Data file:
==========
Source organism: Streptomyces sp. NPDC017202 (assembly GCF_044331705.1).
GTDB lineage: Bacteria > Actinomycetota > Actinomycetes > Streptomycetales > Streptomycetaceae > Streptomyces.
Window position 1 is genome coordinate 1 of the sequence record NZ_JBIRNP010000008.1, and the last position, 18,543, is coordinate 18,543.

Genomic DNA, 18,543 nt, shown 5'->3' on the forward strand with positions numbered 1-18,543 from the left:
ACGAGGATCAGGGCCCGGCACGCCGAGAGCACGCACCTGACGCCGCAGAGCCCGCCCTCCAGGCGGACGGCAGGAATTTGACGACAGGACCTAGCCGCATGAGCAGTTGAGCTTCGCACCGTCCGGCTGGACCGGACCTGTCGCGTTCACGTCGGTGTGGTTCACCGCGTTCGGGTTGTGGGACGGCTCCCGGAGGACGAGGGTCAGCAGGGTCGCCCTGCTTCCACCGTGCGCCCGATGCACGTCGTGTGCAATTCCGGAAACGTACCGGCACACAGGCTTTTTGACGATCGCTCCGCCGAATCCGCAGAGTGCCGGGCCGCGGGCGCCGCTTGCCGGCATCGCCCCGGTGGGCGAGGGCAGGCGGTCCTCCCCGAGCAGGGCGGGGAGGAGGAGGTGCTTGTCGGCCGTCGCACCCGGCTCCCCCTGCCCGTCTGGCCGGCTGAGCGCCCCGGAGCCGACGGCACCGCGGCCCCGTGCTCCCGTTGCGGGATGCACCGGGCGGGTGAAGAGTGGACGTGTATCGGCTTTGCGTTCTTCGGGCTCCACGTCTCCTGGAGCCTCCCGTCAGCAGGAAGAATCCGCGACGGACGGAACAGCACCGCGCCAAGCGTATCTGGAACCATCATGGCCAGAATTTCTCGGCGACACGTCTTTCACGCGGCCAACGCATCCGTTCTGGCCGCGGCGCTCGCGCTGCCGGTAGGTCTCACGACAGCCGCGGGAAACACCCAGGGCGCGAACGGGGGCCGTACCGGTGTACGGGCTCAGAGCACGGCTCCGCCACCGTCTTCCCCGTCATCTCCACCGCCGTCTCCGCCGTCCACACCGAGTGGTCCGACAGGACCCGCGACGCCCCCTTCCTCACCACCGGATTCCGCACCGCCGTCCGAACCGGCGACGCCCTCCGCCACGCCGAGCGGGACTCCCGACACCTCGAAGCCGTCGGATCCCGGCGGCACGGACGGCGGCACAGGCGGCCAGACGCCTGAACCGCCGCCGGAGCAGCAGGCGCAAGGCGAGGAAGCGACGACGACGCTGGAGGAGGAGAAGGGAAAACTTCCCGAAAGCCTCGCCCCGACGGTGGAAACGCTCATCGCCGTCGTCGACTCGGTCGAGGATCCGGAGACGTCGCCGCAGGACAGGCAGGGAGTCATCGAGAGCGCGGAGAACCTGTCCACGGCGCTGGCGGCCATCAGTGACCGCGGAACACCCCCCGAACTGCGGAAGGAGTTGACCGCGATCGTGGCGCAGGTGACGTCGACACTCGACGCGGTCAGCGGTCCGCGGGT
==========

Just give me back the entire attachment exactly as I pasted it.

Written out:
Source organism: Streptomyces sp. NPDC017202 (assembly GCF_044331705.1).
GTDB lineage: Bacteria > Actinomycetota > Actinomycetes > Streptomycetales > Streptomycetaceae > Streptomyces.
Window position 1 is genome coordinate 1 of the sequence record NZ_JBIRNP010000008.1, and the last position, 18,543, is coordinate 18,543.

Genomic DNA, 18,543 nt, shown 5'->3' on the forward strand with positions numbered 1-18,543 from the left:
ACGAGGATCAGGGCCCGGCACGCCGAGAGCACGCACCTGACGCCGCAGAGCCCGCCCTCCAGGCGGACGGCAGGAATTTGACGACAGGACCTAGCCGCATGAGCAGTTGAGCTTCGCACCGTCCGGCTGGACCGGACCTGTCGCGTTCACGTCGGTGTGGTTCACCGCGTTCGGGTTGTGGGACGGCTCCCGGAGGACGAGGGTCAGCAGGGTCGCCCTGCTTCCACCGTGCGCCCGATGCACGTCGTGTGCAATTCCGGAAACGTACCGGCACACAGGCTTTTTGACGATCGCTCCGCCGAATCCGCAGAGTGCCGGGCCGCGGGCGCCGCTTGCCGGCATCGCCCCGGTGGGCGAGGGCAGGCGGTCCTCCCCGAGCAGGGCGGGGAGGAGGAGGTGCTTGTCGGCCGTCGCACCCGGCTCCCCCTGCCCGTCTGGCCGGCTGAGCGCCCCGGAGCCGACGGCACCGCGGCCCCGTGCTCCCGTTGCGGGATGCACCGGGCGGGTGAAGAGTGGACGTGTATCGGCTTTGCGTTCTTCGGGCTCCACGTCTCCTGGAGCCTCCCGTCAGCAGGAAGAATCCGCGACGGACGGAACAGCACCGCGCCAAGCGTATCTGGAACCATCATGGCCAGAATTTCTCGGCGACACGTCTTTCACGCGGCCAACGCATCCGTTCTGGCCGCGGCGCTCGCGCTGCCGGTAGGTCTCACGACAGCCGCGGGAAACACCCAGGGCGCGAACGGGGGCCGTACCGGTGTACGGGCTCAGAGCACGGCTCCGCCACCGTCTTCCCCGTCATCTCCACCGCCGTCTCCGCCGTCCACACCGAGTGGTCCGACAGGACCCGCGACGCCCCCTTCCTCACCACCGGATTCCGCACCGCCGTCCGAACCGGCGACGCCCTCCGCCACGCCGAGCGGGACTCCCGACACCTCGAAGCCGTCGGATCCCGGCGGCACGGACGGCGGCACAGGCGGCCAGACGCCTGAACCGCCGCCGGAGCAGCAGGCGCAAGGCGAGGAAGCGACGACGACGCTGGAGGAGGAGAAGGGAAAACTTCCCGAAAGCCTCGCCCCGACGGTGGAAACGCTCATCGCCGTCGTCGACTCGGTCGAGGATCCGGAGACGTCGCCGCAGGACAGGCAGGGAGTCATCGAGAGCGCGGAGAACCTGTCCACGGCGCTGGCGGCCATCAGTGACCGCGGAACACCCCCCGAACTGCGGAAGGAGTTGACCGCGATCGTGGCGCAGGTGACGTCGACACTCGACGCGGTCAGCGGTCCGCGGGT